Evidently one of the things that quarantine has resulted in is a renewed interest in or necessity for cooking. I wouldn’t say that has led me to becoming more of a chef, but it did get me to thinking about all the recipes I have gathered through the years and the people and events that are associated with many of the recipes in my recipe box. For instance, our Christmases would not be complete without our making Maris’s Aunt Janet’s German stollen. It is a wonderful yeast bread filled with dried fruits and nuts. As I knead the dough and Maris mixes the fruits and nuts, we recall the warm hospitality and personality quirks of his Aunt Janet. I never saw a pantry so full as Aunt Janet’s who was always ready for company. Most was very delicious, but you had to occasionally endure some alfalfa tea or blenderized vegetables to succumb to her insistence that your health would suffer if you did not.
For more than 25 years, we celebrated every New Year with our college friends Bob and Sally, always marked by Sally’s wonderful Jewish coffee cake. The arrival of grandchildren changed that holiday tradition, but whenever I make that coffee cake it brings back great memories and makes me grateful to still be able to enjoy their friendship.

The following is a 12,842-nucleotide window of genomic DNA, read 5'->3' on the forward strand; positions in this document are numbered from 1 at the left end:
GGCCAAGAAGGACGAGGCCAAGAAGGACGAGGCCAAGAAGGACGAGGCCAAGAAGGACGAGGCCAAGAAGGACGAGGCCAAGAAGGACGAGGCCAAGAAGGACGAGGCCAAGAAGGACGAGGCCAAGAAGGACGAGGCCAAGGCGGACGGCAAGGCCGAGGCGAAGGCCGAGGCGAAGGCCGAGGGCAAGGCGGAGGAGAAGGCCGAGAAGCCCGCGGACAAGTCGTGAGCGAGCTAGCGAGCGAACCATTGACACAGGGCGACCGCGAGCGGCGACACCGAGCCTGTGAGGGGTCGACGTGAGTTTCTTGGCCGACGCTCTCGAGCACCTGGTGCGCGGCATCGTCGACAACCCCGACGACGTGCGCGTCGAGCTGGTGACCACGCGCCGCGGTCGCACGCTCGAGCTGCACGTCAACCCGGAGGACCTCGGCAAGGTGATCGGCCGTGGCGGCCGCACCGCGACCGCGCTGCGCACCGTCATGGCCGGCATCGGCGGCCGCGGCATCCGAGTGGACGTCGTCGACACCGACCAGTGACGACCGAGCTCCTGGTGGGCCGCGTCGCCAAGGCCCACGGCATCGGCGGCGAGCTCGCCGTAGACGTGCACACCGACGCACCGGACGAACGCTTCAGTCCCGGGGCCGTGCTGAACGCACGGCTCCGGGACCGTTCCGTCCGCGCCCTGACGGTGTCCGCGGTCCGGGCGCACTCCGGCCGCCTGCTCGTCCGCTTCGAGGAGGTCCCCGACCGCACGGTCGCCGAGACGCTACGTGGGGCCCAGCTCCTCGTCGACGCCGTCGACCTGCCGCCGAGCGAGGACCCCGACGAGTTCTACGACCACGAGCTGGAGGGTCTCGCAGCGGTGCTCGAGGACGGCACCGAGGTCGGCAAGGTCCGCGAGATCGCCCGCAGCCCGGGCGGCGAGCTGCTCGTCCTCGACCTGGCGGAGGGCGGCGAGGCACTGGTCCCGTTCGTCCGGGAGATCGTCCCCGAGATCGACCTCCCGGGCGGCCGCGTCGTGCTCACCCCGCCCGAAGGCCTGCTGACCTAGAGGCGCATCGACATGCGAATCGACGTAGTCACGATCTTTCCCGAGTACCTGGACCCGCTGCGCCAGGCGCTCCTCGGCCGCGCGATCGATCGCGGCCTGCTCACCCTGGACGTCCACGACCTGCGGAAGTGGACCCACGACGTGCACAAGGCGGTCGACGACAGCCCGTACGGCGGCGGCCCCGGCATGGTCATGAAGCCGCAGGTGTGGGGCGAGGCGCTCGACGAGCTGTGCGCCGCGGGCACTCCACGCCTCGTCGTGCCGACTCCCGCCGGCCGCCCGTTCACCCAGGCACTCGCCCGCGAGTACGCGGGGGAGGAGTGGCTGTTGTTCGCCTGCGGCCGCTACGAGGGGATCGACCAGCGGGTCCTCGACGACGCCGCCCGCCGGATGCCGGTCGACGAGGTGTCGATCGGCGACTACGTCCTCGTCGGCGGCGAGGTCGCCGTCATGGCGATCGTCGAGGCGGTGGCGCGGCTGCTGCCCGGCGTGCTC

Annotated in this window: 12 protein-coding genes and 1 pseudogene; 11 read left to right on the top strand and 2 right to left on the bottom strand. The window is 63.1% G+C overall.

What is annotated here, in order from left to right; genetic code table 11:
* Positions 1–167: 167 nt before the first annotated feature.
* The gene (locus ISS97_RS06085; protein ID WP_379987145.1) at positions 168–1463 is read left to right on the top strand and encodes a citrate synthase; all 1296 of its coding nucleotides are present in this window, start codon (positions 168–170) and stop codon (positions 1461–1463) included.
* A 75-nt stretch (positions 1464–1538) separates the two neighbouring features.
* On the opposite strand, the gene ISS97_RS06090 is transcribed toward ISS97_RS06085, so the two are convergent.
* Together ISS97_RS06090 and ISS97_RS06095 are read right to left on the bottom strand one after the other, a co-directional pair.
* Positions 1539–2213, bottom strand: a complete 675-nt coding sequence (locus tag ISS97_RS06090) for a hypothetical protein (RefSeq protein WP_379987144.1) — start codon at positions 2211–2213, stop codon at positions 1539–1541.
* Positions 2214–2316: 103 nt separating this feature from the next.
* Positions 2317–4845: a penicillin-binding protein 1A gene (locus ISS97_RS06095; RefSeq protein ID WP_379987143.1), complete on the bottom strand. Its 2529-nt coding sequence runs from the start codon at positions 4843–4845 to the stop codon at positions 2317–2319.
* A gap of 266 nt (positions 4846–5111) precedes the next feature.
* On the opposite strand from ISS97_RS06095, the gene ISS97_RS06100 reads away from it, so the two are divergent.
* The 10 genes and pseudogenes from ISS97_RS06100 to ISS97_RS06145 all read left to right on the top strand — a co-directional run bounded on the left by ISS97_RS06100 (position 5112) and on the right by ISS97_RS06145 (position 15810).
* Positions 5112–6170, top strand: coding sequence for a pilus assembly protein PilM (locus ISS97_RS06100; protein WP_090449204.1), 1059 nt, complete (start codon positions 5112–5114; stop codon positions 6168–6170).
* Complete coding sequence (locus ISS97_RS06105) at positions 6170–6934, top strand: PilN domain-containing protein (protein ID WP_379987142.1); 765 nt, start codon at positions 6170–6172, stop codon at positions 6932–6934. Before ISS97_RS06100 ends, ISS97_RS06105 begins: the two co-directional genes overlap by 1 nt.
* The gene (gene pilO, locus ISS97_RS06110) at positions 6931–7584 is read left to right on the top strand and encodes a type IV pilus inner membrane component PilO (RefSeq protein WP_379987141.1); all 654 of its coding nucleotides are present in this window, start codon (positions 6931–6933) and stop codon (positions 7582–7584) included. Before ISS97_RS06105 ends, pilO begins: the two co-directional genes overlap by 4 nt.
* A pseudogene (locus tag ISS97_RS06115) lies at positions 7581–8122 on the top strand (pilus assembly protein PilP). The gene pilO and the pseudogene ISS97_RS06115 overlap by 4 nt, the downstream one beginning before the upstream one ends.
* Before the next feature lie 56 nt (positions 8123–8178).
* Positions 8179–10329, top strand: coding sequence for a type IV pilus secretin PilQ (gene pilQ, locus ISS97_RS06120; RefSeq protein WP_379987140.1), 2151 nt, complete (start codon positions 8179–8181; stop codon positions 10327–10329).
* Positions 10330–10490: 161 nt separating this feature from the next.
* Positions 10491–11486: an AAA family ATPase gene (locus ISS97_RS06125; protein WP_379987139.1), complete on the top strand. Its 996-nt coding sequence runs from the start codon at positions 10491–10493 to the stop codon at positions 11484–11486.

My Mother was a wonderful cook; the cherished comfort food those of our generation remember. Every Saturday night was homemade baked beans, Sunday was roast beef that had baked all through church, topped off with homemade cherry pie. My Dad always seemed to find the only pit in the pie, but it didn’t slow him down from enjoying it. She made sloppy joes and hot chocolate that were sold at all the home football games to raise money for the marching band. Our treat was to reheat the leftovers after the game. During the basketball season it was homemade fudge.
There is one particular recipe that has a vivid memory associated with it – Warm Apple Crisp. Joining clubs during high school carried with it an initiation event. (Today they would call it hazing!) Our initiation was having to dress in long john underwear, being blindfolded and then paraded out in front of the practicing football team, and the finale - having soft limburger cheese smeared in our faces and up our nose. I absolutely could not get the smell of the limburger out of my nose until I stepped into Mother’s kitchen and the aroma of warm cinnamon apple crisp broke through.
I share that recipe with you as a reminder for all of us that comfort and hope can be found perhaps in something as simple as a recipe box. Enjoy!
Claribel Sidner’s Apple Crisp
Spray a 9” X 9” pan
Place 6 sliced cooking apples in the pan (I use Granny Smith)
Mix together with a fork till crumbly:
1 C. flour
½ - 1 C. sugar
1 tsp. baking powder
¾ tsp. salt
1 beaten egg
Sprinkle over the apples
Melt 1/3 C. Crisco and drizzle of the mixture
Sprinkle generously with cinnamon (about ½ tsp)
Bake 30 – 40 minutes at 350 degrees
Delicious warm with ice cream